Monday, September 19, 2005

Single page view

I was speaking with a friend and law colleague last week who'd taken a look at my resume and had some suggestions. She had many suggestions, actually.

One of her most striking comments was that I could be more detailed in explaining my skills, writings, and work experience by (dramatic pause) making my resume two pages. Two pages? While it makes some sense, I'm still trying to wrap my mind around the idea. (Any lawyers out there make the jump to two pages? Write in and let me know what made you decide to brave the staple.)

Sometimes a multi-page resume is entirely appropriate. My experience in composing resumes started 14 years ago, when I helped design and edit what would become my father's final resume, before he started a business and later retired. That resume was two full pages describing his 30-plus years of engineering work. Using 11x17 parchment paper, we printed a title page on half of one side and the resume content on the other side, creating a professional-looking document when folded.

Doctors compose a curriculum vitae that would include lectures delivered, conferences attended, and research conducted. There's no stigma of length when it comes to a physician's CV, so someone my age might already have one around 5 pages.

But I'm a newly licensed lawyer, and one with limited experience. I'm 31, but you can subtract about 7 years of limbo from that number. I have one professional degree and speak only English well. I haven't been on the career fast track since 1997. It's hard to break the single page view when I feel like I haven't done enough.

But what the hell.


The Attractive Nuisance said...

My Career Services office strongly warned against the dangers of the multi-page resume. Try going to 11-point font.

Neel Mehta said...

That's another thing. My resume is already in 12 (for headings) and 10 point (for text) Times. This colleague also suggested enlarging the font to 12/11 or 13/12. I'm telling you, these suggestions blew my mind.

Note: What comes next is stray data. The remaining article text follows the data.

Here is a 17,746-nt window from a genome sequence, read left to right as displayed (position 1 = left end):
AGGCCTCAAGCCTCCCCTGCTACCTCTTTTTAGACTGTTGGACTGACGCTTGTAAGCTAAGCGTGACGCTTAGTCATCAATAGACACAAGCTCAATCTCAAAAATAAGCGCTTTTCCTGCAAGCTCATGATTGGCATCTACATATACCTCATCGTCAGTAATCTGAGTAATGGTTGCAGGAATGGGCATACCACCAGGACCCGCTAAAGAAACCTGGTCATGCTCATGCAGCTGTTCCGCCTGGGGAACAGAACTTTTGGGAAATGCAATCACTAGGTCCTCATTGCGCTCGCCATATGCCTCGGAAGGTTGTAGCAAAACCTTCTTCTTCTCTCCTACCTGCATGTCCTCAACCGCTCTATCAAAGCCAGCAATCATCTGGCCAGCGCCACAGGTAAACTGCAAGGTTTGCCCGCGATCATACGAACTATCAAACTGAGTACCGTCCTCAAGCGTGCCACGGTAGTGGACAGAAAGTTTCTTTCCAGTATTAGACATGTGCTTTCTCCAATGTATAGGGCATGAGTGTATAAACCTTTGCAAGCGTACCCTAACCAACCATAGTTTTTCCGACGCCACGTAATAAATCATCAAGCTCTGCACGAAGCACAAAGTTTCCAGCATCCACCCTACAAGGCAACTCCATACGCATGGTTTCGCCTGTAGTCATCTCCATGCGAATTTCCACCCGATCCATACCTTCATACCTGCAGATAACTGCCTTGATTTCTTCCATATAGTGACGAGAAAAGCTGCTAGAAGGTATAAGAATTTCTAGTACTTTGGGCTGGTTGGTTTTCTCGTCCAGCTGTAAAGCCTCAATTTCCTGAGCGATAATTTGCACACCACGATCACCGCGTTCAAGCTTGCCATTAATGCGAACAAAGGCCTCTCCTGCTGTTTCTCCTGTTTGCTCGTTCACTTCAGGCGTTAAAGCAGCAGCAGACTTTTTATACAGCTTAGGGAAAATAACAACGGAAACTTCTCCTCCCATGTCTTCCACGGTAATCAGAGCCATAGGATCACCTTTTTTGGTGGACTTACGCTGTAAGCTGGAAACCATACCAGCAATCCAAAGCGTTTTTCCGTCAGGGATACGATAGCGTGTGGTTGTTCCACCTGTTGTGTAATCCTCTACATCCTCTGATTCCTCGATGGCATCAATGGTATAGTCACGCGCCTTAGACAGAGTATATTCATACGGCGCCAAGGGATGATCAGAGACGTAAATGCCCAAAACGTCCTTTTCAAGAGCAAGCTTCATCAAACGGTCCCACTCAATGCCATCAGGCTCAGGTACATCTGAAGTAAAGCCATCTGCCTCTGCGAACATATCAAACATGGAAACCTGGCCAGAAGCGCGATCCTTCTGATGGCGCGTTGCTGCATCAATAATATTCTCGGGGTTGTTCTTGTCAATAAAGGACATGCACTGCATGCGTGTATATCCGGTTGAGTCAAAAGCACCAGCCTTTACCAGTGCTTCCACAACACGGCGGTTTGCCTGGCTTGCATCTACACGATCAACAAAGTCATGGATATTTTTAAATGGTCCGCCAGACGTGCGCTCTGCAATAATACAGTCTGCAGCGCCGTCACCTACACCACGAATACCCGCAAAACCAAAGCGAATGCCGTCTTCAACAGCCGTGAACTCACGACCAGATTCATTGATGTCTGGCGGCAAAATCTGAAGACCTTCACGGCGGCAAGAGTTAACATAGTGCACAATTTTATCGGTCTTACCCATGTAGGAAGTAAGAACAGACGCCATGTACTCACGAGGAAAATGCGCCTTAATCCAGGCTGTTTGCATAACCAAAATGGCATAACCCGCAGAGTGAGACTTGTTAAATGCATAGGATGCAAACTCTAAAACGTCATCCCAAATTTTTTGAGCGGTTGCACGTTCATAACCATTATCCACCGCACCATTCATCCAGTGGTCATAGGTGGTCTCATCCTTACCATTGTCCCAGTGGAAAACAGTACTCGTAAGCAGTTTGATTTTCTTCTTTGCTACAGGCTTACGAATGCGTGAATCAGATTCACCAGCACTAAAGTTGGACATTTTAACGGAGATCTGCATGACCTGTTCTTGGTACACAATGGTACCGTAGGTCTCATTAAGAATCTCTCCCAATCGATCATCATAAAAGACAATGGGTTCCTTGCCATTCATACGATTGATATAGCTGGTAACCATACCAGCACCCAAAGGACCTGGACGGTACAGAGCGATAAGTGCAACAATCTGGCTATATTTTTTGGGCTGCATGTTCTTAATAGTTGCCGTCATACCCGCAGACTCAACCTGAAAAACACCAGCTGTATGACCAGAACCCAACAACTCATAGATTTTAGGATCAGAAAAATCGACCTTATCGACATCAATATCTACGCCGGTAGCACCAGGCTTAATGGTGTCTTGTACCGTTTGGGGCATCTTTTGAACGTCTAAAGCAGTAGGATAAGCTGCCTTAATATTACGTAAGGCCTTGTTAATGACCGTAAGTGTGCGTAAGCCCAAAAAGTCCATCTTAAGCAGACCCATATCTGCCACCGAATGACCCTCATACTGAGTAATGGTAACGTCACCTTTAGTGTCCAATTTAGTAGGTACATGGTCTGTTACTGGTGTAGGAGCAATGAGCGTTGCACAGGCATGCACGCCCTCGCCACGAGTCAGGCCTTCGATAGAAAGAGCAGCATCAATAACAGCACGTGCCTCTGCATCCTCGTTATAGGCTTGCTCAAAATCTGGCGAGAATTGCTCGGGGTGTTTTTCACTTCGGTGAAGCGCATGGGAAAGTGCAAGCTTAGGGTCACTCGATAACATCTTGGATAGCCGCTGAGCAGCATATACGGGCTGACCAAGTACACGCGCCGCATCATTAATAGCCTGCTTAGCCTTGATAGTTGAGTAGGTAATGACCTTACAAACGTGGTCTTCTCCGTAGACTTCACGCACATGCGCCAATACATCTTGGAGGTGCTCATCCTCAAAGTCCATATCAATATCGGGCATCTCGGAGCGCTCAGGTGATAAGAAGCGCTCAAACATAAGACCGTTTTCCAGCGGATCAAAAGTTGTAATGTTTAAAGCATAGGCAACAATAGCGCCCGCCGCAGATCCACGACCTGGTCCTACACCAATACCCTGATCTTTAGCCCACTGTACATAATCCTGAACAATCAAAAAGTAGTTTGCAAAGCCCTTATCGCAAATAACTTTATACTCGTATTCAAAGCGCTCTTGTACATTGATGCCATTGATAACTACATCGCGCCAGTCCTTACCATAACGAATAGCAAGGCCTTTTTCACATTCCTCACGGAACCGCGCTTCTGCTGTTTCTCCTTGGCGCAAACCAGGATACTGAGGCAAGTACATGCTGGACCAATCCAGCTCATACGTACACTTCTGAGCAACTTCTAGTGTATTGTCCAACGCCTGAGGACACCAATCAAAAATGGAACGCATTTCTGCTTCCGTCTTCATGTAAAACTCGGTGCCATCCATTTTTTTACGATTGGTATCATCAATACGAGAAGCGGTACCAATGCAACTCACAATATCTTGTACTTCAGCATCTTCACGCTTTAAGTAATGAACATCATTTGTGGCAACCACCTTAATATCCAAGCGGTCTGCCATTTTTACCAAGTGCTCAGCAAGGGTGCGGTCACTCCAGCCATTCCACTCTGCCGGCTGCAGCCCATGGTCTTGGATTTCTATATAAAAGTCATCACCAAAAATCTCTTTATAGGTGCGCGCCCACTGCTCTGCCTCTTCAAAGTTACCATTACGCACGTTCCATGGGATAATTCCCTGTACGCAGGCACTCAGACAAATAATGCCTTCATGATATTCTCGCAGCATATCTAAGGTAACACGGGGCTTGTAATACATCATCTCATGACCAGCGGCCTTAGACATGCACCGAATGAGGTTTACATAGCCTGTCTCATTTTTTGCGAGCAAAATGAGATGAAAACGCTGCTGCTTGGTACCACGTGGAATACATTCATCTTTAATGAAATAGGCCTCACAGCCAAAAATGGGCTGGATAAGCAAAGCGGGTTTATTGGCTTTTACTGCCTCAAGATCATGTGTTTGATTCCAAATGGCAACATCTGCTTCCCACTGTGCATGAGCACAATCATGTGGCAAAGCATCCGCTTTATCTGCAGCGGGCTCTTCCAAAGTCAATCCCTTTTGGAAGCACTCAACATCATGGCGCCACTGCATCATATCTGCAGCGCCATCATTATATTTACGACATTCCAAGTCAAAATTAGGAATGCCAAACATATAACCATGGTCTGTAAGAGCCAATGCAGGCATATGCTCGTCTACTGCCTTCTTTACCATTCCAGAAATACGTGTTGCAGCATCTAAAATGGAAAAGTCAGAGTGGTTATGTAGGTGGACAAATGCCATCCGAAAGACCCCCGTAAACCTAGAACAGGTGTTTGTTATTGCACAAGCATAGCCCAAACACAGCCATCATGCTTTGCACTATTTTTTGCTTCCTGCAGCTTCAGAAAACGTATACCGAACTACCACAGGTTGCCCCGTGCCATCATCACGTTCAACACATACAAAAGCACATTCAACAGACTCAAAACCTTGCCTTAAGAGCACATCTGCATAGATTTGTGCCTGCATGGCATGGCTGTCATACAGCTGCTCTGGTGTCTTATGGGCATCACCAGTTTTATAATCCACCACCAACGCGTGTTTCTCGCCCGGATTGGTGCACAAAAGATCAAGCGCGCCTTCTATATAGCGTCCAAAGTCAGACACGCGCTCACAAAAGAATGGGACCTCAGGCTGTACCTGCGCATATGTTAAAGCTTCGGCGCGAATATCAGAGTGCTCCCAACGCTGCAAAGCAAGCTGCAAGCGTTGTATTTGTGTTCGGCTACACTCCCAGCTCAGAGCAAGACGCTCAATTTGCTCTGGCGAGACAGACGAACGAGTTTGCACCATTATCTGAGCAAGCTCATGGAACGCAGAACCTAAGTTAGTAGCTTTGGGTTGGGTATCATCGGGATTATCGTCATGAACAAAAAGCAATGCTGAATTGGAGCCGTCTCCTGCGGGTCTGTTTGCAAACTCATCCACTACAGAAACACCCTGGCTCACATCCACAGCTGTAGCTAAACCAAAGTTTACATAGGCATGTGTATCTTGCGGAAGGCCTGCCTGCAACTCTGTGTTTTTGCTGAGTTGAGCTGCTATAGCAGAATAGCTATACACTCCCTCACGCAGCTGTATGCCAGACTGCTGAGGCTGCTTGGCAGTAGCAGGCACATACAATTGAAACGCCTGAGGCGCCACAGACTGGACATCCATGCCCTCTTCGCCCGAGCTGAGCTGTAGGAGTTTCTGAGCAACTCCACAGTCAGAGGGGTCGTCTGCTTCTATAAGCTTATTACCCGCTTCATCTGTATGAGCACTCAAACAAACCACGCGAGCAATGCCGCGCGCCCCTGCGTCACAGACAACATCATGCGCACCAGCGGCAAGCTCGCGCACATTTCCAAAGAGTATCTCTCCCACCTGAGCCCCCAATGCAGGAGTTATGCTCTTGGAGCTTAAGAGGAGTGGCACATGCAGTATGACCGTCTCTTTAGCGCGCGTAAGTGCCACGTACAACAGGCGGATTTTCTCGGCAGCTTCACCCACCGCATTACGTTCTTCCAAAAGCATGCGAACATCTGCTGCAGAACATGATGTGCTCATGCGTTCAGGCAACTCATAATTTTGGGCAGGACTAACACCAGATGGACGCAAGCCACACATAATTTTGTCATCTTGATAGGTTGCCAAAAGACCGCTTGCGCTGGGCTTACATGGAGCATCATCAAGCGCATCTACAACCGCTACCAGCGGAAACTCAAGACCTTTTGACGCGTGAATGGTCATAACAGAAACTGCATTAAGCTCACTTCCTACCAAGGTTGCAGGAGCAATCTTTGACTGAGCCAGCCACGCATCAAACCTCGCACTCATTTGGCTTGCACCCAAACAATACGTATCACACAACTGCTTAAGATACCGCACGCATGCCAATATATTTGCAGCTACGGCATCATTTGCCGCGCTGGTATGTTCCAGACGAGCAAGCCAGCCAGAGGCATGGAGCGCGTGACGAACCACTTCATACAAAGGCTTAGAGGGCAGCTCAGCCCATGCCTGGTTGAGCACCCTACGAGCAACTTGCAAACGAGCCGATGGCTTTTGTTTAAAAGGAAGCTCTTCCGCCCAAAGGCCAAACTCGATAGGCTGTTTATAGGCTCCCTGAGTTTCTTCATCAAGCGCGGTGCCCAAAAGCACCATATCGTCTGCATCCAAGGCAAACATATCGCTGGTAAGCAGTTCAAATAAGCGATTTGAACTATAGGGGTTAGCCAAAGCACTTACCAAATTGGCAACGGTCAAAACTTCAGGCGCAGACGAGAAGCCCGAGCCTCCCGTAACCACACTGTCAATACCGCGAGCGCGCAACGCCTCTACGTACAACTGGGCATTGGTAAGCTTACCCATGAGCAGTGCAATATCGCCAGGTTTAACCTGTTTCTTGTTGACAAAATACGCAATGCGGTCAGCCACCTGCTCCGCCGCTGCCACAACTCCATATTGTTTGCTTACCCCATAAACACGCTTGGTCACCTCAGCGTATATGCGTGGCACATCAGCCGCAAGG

Lawmummy said...

Don't make the switch. At two of the firms where I used to work, I was instrumental in the hiring. I felt (as did my colleagues) that two page resumes were too showy - unless you're the Former Chief Justice and you actually have a lot of relevant things to say. Not to be patronizing, but no matter how cool you are, I will tell you that I would look at a multipage resume for a 31 year old (and I am close to your age) for about 2 seconds and toss it in the bin. I would venture to say that I am not alone.

I hire now for my own firm (we started four years ago, now 4 attorneys and 2 of counsel) and I get lots of resumes. I look for those who stand out. And long resumes do stand out - in a bad way.

My advice? Retool your cover letter. If you really have a lot to offer, that's your opportunity to shine. I landed my first "big firm" interview based solely on my cover letter (I lacked experience at that point) and it taught me a huge lesson.

My two cents.

maisnon said...

I say try it - have two resumes. I was in IT before I went to law school, and I had a 2 page resume b/c I knew that when I applied for a job, my resume was scanned into a database that was later searched for key words, languages, etc. Why not put it all in there?

In law school, I had two resumes. A one pager - sort of the highlights, with all the techie stuff abstracted out, and a two-pager (my "IP" resume) that had a little more detail on some of the tech stuff I had done. That worked well for me.

My career development dept. suggested customizing your resume for every firm/position, which I think is crazy talk. I think using your 2 page resume to write a kick-ass cover letter (like the lawmummy suggested) sounds more do-able.

bdure said...

It depends on how much you have to explain. I'm an editor who has frequently been placed in charge of massive projects. When you're an editor on the Web, no two jobs are quite the same. So I'm going to need some creativity the next time I give mine an overhaul. (Fortunately, we can put our resumes on the Web and do creative linking to flesh things out.)

For a lawyer? Probably not. If you want to focus on what you're written, then zip through the work history and give a nice list of your writings.

Mainline Mom said...

I guess I lost the nice long comment I wrote about this. I don't know what it's like for lawyers, but I just switched to a 2-pager a couple years ago and it has done well for me. I'm in sales and I needed something a little more detailed. I also do a fair amount of hiring and I can handle a 2-pager just fine as long as it's good strong, relevant stuff. I have to have 2 pages to list my publications.

iamthatdude said...

Hi, it all depends on what would click with the person who reads it and it can never be standardised. So stick with your gut feeling. Most of the time it will work.
PS: I too am a law graduate from another country. Check out my blog at